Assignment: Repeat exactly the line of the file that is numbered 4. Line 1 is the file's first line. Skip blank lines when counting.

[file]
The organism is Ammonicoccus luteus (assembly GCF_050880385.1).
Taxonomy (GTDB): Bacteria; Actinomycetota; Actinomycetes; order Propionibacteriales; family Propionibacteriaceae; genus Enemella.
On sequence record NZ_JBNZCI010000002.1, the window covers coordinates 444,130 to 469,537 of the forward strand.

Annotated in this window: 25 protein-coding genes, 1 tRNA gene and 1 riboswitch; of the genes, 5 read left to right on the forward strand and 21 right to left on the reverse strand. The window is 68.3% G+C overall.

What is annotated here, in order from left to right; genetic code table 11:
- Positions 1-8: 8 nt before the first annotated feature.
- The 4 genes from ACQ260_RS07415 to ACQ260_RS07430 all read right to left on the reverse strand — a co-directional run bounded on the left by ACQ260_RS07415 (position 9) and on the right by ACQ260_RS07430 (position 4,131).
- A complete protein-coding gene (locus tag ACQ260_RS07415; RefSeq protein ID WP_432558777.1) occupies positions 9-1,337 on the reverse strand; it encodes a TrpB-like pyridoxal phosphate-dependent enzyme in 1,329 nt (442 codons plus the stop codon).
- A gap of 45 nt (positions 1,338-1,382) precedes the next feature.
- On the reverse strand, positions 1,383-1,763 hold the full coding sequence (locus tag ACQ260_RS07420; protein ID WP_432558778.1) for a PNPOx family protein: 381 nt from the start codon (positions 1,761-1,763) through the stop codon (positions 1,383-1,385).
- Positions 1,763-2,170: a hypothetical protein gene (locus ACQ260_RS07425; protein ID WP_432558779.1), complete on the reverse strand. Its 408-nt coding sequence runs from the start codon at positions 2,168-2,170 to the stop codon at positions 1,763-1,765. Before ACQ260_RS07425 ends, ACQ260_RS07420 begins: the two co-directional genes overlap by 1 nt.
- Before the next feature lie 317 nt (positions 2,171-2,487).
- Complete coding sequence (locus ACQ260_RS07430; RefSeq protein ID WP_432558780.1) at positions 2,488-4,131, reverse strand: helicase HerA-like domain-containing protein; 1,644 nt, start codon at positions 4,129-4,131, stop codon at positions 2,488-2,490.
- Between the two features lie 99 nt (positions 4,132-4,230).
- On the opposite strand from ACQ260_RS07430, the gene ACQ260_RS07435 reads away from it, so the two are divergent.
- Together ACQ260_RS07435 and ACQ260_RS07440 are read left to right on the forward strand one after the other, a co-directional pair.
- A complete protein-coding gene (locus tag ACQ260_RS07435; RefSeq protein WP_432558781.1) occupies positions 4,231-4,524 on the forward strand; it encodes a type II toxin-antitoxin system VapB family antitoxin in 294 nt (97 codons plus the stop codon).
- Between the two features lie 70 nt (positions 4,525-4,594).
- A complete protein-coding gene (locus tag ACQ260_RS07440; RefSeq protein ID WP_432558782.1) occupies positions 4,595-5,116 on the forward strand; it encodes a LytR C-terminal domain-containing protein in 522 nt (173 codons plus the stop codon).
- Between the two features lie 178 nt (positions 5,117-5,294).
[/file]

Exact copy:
Annotated in this window: 25 protein-coding genes, 1 tRNA gene and 1 riboswitch; of the genes, 5 read left to right on the forward strand and 21 right to left on the reverse strand. The window is 68.3% G+C overall.